By LYNETTE HAALAND, Four Points News
Superintendent Bret Champion is leaving Leander ISD — and a lasting legacy — to lead the Klein ISD in northwest Harris County in Houston.
“It has been a blessing and an opportunity to walk alongside quality educators and a great community,” said Champion, who has worked in LISD for 22 years, starting as a teacher, then assistant principal, principal and administrator.
He became the superintendent in 2008 and will begin as Klein’s superintendent in July.
LISD is a fast-growth district with nearly 37,000 students and Champion will be going to another fast-growth district with 50,000 students.
“The great news is that both districts are well prepared for the growth,” Champion said.
Will Streit, LISD board president said, “He leaves Leander ISD the strongest we have ever been in terms of academics, student achievement, financial management and devoted educators.”
Champion agrees that LISD is in a strong position, and he also reminds that LISD is much more than him.
“Overall, the district is in great shape. We have a terrific board, our administration and teachers are fantastic, we have great parents and community partnerships,” Champion said.
Energizing the culture
“I am incredibly proud that we’ve been able to sustain the culture we have in the school district,” Champion said.
In 2008, he helped enhance an already strong LISD culture when he became the superintendent. “‘Continue to improve’ was in our genes,” he said.
“I think I’ve been able to bring a bit of energy to it,” he said of how he’s influenced LISD culture.
As he moves to lead another fast-growth district, Champion will be taking some of his strengths that he’s learned at LISD.
In growth planning, Champion said that it is essential to have a quality demographer’s report which targets future growth.
The LISD board is agile and flexible in planning, which has helped him in his job.
“Adjust as things change,” Champion said. He cited the example “like when bottom falls out of economy,” and the LISD board was able to look ahead and slow down the opening of a new school, and as a result of the delay, save a lot of money.
Another of Champion’s strengths is building relationships.
“Sustaining and maintaining high quality relationships is true here, and really it’s true for any superintendency anywhere,” he said.
Another key is “ensuring to hire great folks… which comes with the added challenge of maintaining culture,” Champion said. He does not plan to take any LISD administration staffers with him to Klein.
Although there are many things that he will leave behind that he considers top accomplishments, Champion narrowed it down to a handful.
Under Champion’s leadership, LISD has worked hard on getting feedback from the community, and has stressed the importance of listening.
For example, Champion said, managing debt was an area that LISD asked for the community’s help, asking “How do you want us to work with debt and growth? What do you want us to see?”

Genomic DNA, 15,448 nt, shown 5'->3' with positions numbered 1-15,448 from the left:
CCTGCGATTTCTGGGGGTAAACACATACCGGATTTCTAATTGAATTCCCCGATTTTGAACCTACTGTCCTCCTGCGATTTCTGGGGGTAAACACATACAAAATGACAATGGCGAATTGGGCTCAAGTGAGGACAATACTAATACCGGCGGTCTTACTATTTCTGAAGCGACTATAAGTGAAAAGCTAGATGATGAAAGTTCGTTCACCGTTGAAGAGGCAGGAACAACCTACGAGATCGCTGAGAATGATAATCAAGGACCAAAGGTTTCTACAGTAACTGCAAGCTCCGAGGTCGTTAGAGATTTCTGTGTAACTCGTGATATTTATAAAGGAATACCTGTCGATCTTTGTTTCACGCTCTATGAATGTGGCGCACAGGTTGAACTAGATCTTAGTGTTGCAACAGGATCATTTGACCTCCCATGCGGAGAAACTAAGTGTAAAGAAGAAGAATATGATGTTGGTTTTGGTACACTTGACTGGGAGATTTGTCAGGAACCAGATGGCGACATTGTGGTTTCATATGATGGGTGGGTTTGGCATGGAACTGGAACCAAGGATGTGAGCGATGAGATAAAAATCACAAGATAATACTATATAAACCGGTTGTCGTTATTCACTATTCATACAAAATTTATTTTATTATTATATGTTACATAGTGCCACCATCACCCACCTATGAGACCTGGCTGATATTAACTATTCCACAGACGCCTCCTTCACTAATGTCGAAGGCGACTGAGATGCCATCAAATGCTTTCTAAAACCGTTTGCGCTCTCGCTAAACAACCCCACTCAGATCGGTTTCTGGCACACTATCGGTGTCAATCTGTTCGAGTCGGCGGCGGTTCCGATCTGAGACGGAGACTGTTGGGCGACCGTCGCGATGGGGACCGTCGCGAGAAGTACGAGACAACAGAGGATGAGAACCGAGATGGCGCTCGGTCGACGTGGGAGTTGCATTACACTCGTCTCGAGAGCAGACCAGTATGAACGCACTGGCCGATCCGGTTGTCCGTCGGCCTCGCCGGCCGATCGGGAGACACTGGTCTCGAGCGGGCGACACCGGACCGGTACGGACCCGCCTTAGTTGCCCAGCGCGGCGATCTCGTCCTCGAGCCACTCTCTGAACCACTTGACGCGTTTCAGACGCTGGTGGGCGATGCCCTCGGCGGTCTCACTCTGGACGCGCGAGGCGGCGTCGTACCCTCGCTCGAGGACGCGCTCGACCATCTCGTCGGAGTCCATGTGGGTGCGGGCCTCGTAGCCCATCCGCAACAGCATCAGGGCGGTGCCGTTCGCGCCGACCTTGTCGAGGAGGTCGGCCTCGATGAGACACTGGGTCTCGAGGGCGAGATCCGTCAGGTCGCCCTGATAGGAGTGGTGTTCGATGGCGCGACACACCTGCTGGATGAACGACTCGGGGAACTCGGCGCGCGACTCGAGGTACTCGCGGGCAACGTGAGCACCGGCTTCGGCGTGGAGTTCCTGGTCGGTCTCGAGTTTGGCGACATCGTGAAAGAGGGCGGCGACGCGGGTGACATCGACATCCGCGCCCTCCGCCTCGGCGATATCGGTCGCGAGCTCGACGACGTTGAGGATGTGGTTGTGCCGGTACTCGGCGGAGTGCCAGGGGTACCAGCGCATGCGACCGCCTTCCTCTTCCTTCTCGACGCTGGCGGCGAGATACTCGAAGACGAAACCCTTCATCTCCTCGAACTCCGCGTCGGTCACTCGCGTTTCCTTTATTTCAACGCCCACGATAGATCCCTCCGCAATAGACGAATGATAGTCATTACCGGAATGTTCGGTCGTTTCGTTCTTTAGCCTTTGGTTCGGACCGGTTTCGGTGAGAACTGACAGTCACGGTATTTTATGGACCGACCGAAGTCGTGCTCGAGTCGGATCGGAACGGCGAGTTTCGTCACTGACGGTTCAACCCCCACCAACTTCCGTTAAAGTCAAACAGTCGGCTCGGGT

LISD continues to host focus groups and issues surveys to hear from students, parents and teachers. Then LISD takes that data and incorporates it into the planning process.
“We see feedback as an opportunity to grow, not as just criticizing. Often time we use feedback to feed the system, to make improvements,” Champion said. “We’ve definitely gotten more robust in that area.”
“People want to be here and parents are so supportive,” Champion said.
LISD has the highest teacher retention rate in the area compared to all of the districts in the Greater Austin area.
Another accomplishment under his tenure is Literacy Partners where people in the community volunteer to read with students.
“The number of student lives we’re able to affect is incredible… students get to see that ‘the community cares about me and about my growth and learning,’” said Champion.
Currently Literacy Partners has 395 volunteers, 65 faith-based organizations and chamber of commerce groups, with 790 students receiving weekly reading time.
Another great accomplishment is raising the academic bar.
LISD experienced a 178 percent, five-year increase in academic scores earning accolades like National Merit Commendation or National Hispanic Recognition.
Next up for LISD
Champion expects LISD to get a lot of applicants for its top job.
“This job will certainly drive a lot qualified folks to apply,” he said. “This is a great place to live and to work, it’s working for a great board and terrific community and staff that is so student-focused.”
The LISD school board met Monday night to discuss next steps in a search for a new district leader.
“The good news is there are a lot of details to be worked out and the board is on top of it,” Champion said.
He added, the board will need to hear from the community, staff and parents in what LISD is looking for.
Champion, who is usually out and about throughout the 200-acre LISD, was at his desk during this interview. He looked around at the stacks of things yet to do, and said there seems to always be the attitude of “this is great, how can we make it better” in many different areas. But some of these things will have to be for the next superintendent to accomplish.
With his new job opportunity, Champion is going full circle. He started his teaching career as a Teach for America teacher, first in Louisiana for one year and then Houston for another year before coming to Leander ISD.
Now his sons are in college and he and his wife Marcee, “decided to start a new adventure.”
“I am heading back to Harris County. I got my under grad at the University of Houston, it’s an area I’ve always loved,” Champion said. “It’s a unique spot with amazing heritage. I look forward to working with Klein.”